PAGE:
روبنسون كروزو - دانيال ديفو Robinson Crusoe by Daniel Defoe

Robinson Crusoe

Daniel Defoe


When the story begins, the setting is England. Some of the action thereafter takes place at sea in various ships. Once the pirates capture Crusoe, the action moves to Sallee, a port in Morocco. After Crusoe's escape from there, the setting moves to the Canary Islands, until a Portuguese ship arrives. For the next few years, the novel is set in Brazil. Then Crusoe embarks on his ill-fated voyage. After the shipwreck, Crusoe washes ashore on an uninhabited island, where Crusoe spends the next twenty-eight years of his life; most of the novel takes place on the island during these years. After Crusoe is rescued from the island, the setting moves to England, via Lisbon and the land route through Spain and France to Calais.


Robinson Crusoe, born in York, is the third son in his family. His parents wish to make a lawyer out of young Crusoe, but Crusoe has other plans. His one great desire is to become a sailor and go to sea. The first foreshadows what lies ahead for the hero. Although his father refuses to give him permission to go to sea, Crusoe runs away to become a sailor. Although almost all of his initial forays into sea life are disastrous, Crusoe is not deterred. During one of his trips, the Moors capture his ship, and Crusoe is taken as a slave. He finally escapes in a boat with another young man. After some interesting adventures, he is rescued by a Portuguese ship. He next lands in Brazil, where his enterprising ways help him to succeed; he becomes a planter and prospers in a few years time. Still not satisfied with his success, he decides to become a slave trader in order to get cheap labor for his plantation. As he travels by boat to find slaves, a storm hits, and his ship is wrecked. All the sailors are drowned except for Crusoe, who is washed ashore on an uninhabited island.

The novel is basically about the life and adventures of Crusoe on the island, where he lives for the next twenty-eight years. Crusoe salvages as much as he can from the ship. He builds a home, strong fortifications, plows the land, cultivates corn and rice, and raises goats. His peaceful existence is interrupted when savages land on the island. Crusoe rescues Friday, one of the savages' prisoners, whom he educates and converts to Christianity. When the cannibals visit next, Friday and Crusoe rescue two of their prisoners, a Spaniard and a savage. The savage turns out to be Friday's father. An expedition is sent to the mainland in a canoe to bring back sixteen Spaniards who have been marooned there.

An English ship visits the coast, and a few of its crew come ashore in a boat. Crusoe realizes that the visitors are mutineers and that the captain and men loyal to him are being held as prisoners. With good planning, Crusoe and Friday subdue the mutineers and rescue the captain and his crew. When the ship sends another boat with men ashore, they are also tricked and captured by Crusoe's men. Now, all that stands in the way of Crusoe's deliverance is the remaining men on the ship. In a final assault, the ship is captured, and the rebel captain is killed. Soon Crusoe sails from the island in the capture ship and finally reaches England.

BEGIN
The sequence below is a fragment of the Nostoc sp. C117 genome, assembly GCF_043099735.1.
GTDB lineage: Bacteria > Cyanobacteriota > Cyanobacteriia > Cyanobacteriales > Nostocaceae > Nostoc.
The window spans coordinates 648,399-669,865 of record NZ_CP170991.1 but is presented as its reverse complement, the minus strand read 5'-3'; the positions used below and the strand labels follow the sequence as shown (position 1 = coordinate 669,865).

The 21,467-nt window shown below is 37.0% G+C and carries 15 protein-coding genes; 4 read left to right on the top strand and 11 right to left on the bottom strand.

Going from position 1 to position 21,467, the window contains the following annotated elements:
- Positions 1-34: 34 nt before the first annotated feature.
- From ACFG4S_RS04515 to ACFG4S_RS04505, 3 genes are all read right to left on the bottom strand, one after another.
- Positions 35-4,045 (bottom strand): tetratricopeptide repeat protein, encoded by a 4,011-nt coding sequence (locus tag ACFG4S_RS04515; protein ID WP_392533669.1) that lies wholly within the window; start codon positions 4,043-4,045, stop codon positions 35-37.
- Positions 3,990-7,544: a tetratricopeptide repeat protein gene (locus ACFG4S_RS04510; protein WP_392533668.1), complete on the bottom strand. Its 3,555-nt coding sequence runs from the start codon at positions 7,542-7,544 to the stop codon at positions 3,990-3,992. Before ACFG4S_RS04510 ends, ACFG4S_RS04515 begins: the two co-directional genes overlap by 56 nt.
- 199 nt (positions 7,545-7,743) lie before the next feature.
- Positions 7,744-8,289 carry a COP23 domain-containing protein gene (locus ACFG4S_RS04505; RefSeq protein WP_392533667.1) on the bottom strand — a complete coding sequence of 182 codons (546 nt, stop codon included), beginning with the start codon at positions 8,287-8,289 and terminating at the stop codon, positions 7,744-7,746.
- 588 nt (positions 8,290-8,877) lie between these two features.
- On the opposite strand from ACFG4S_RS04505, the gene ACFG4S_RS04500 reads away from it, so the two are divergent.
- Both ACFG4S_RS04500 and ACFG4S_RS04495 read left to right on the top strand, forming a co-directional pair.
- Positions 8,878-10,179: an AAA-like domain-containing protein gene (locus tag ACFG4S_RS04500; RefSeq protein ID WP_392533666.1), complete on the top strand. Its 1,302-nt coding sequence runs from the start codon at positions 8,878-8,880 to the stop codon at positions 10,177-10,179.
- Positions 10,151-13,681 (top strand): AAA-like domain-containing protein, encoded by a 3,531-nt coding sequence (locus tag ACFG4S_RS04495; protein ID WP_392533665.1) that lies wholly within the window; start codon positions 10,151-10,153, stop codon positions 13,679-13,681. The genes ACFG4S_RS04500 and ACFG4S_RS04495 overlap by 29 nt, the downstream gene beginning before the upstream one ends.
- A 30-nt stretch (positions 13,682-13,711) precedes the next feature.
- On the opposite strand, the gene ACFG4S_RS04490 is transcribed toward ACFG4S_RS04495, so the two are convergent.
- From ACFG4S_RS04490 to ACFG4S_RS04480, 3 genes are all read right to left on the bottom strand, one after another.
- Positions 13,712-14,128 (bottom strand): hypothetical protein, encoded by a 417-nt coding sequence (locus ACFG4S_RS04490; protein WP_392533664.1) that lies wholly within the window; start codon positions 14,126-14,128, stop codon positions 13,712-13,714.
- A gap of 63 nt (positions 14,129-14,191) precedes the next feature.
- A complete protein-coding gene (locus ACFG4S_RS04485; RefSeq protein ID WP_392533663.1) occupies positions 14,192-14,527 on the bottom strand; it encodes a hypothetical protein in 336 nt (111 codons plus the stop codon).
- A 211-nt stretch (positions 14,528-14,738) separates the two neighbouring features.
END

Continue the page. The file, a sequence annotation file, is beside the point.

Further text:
Back home, Crusoe finds that most of his family members have died. He also learns that his plantation in Brazil has thrived during his absence. As a result, he is enormously wealthy. The older, mature Crusoe is gracious in his new status and generous towards his old friends and the remaining members of his family. There are, however, some more adventures in life for Crusoe and his friends as they travel the land route through Europe to Calais. In the end, Crusoe settles down, gets married, and has three children. Many years later he visits his old island and finds it has been settled. He promises to send the inhabitants more essential things from Brazil. On this note the story ends.


Robinson Crusoe: the main character of the story, he is a rebellious youth with an inexplicable need to travel. Because of this need, he brings misfortune on himself and is left to fend for himself in a primitive land. The novel essentially chronicles his mental and spiritual development as a result of his isolation. He is a contradictory character; at the same time he is practical ingenuity and immature decisiveness.

Xury: a friend/servant of Crusoe's, he also escapes from the Moors. A simple youth who is dedicated to Crusoe, he is admirable for his willingness to stand by the narrator. However, he does not think for himself.

Friday: another friend/servant of Crusoe's, he spends a number of years on the island with the main character, who saves him from cannibalistic death. Friday is basically Crusoe's protege, a living example of religious justification of the slavery relationship between the two men. His eagerness to be redone in the European image is supposed to convey that this image is indeed the right one.

Crusoe's father: although he appears only briefly in the beginning, he embodies the theme of the merits of Protestant, middle-class living. It is his teachings from which Crusoe is running, with poor success.

Crusoe's mother: one of the few female figures, she fully supports her husband and will not let Crusoe go on a voyage.